GUPTA: I have I have seen the kind of hangover from yesterday there have been a lot of lootings going on it was pretty wild on the streets two people did die yesterday, three including a nation l guard sergeant Today people are starting to gather but it is not looking like the same immense momentum they had yesterday and of course they had in 2014 And this is the big question with protests. Will they be sustained or will it just be the odd day of huge protests and violence and which one is going to push this country forward.

BBC: Is there a sense that the lack of people coming out today could be in response to the three people dying yesterday?

GUPTA: I think that is one factor. I’ve been here for about six years now. I’ve covered protests before and people are extremely, extremely angry in this country. Imagine they are only 10-20 dollars per month. They are not eating properly. Literally people’s clothes are falling off they are so thin. I am not exaggerating. I am not cherry-picking a few poor people. It is like that everywhere. There are queues at supermarkets all over the country of hundreds or thousands of people looking for real basic foodstuffs. So people are extremely angry. However, if you are that hungry and you are spending all your time standing in supermarket lines and if people are dying on the streets, then do you really want to go out and protest?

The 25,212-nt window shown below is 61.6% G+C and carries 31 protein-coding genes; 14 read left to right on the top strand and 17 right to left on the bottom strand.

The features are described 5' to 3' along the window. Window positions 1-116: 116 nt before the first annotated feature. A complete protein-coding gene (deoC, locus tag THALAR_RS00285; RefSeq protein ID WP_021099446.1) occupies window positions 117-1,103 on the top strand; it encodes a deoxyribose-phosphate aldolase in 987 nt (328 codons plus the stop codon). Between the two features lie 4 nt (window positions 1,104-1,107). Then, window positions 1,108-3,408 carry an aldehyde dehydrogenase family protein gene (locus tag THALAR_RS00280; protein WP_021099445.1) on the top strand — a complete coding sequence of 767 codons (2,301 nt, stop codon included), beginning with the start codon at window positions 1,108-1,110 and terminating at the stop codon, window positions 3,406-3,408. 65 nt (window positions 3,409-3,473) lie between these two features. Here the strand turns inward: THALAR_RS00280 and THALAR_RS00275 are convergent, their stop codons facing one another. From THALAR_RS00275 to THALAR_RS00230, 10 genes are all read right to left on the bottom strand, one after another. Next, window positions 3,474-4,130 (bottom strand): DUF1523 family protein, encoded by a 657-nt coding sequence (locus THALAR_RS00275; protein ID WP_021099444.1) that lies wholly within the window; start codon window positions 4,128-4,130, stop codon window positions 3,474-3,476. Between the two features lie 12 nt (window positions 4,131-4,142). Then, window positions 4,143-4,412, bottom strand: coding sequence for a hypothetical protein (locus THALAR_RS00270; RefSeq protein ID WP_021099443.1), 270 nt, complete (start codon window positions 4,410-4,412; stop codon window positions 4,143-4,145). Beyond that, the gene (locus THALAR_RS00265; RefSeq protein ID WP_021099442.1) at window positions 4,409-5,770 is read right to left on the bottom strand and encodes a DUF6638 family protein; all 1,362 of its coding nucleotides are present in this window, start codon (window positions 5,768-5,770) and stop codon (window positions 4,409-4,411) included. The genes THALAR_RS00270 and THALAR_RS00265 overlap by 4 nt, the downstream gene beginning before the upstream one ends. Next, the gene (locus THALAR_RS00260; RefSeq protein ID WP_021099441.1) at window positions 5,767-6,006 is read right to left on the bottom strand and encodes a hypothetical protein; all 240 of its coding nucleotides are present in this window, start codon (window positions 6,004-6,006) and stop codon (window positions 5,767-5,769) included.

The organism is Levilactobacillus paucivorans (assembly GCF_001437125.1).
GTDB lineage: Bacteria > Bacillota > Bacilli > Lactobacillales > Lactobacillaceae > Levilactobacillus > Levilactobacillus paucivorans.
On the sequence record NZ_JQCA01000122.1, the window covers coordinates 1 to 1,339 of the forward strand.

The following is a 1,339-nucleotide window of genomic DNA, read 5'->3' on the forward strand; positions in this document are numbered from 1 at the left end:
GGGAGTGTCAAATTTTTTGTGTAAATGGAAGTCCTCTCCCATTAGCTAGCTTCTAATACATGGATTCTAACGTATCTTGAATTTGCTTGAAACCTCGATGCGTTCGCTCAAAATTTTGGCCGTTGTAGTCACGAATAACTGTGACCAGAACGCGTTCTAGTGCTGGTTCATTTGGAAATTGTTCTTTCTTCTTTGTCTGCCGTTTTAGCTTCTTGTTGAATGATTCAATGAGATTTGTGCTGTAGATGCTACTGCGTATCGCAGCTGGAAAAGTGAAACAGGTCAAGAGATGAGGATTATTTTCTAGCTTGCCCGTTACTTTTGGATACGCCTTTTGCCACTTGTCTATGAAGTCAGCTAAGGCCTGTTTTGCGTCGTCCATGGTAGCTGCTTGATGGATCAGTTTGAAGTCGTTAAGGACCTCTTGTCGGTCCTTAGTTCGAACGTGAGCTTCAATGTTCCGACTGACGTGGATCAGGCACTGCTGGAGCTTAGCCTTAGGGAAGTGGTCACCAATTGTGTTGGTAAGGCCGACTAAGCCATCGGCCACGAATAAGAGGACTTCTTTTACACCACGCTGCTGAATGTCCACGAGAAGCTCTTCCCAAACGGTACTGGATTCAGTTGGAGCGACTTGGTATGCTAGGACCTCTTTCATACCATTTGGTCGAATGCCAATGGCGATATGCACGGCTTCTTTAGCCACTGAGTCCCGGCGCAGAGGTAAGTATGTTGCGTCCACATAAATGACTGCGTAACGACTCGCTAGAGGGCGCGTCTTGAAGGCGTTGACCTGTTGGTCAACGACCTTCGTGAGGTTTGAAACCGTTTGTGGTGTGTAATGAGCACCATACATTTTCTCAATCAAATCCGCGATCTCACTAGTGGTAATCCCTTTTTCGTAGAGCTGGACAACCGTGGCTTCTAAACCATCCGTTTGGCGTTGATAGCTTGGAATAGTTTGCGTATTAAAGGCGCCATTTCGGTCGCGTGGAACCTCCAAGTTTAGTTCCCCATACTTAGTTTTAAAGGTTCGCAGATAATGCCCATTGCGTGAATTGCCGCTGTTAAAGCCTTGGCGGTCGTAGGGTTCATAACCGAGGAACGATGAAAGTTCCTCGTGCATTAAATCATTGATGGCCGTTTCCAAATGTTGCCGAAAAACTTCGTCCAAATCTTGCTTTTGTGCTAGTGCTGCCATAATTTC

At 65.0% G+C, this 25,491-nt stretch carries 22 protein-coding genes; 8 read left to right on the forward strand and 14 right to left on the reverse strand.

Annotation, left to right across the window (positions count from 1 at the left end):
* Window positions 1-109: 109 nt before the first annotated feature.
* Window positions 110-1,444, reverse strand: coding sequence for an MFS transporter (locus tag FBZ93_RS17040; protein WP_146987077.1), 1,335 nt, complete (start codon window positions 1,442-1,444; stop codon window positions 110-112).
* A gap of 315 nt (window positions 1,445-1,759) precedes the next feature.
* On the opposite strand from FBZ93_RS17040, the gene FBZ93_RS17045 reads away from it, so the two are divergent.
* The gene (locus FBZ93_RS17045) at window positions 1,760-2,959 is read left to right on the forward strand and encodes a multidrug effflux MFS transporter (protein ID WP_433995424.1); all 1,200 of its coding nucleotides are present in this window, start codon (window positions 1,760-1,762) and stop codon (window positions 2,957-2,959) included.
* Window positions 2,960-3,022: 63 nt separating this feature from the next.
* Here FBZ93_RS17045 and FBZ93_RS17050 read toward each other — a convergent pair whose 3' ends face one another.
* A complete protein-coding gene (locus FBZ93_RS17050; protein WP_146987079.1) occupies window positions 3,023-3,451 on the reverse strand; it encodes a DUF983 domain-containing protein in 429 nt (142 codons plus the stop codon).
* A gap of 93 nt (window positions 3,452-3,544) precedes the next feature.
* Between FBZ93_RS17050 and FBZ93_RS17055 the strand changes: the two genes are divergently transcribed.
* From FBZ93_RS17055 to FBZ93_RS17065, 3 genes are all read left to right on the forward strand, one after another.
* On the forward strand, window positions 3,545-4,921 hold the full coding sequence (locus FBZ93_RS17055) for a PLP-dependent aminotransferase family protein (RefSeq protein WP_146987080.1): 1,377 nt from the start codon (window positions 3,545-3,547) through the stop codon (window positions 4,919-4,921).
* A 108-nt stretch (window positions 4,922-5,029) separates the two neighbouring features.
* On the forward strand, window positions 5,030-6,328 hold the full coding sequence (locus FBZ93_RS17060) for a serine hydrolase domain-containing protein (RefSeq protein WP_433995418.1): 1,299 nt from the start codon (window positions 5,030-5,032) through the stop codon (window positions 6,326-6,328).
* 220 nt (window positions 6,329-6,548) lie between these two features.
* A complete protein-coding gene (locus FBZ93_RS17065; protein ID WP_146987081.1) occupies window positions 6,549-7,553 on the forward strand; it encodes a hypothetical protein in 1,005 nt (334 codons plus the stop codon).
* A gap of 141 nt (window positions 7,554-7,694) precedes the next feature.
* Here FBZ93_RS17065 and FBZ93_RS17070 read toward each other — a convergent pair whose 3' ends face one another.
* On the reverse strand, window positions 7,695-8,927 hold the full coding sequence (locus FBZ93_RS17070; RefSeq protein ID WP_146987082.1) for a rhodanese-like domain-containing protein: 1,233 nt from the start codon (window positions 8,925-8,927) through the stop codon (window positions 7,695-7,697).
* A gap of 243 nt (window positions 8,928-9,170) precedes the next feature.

[[[It is worth looking over these photos that Rachael Boothroyd took of the opposition protest above and this video here and contrasting it with what Gupta describes.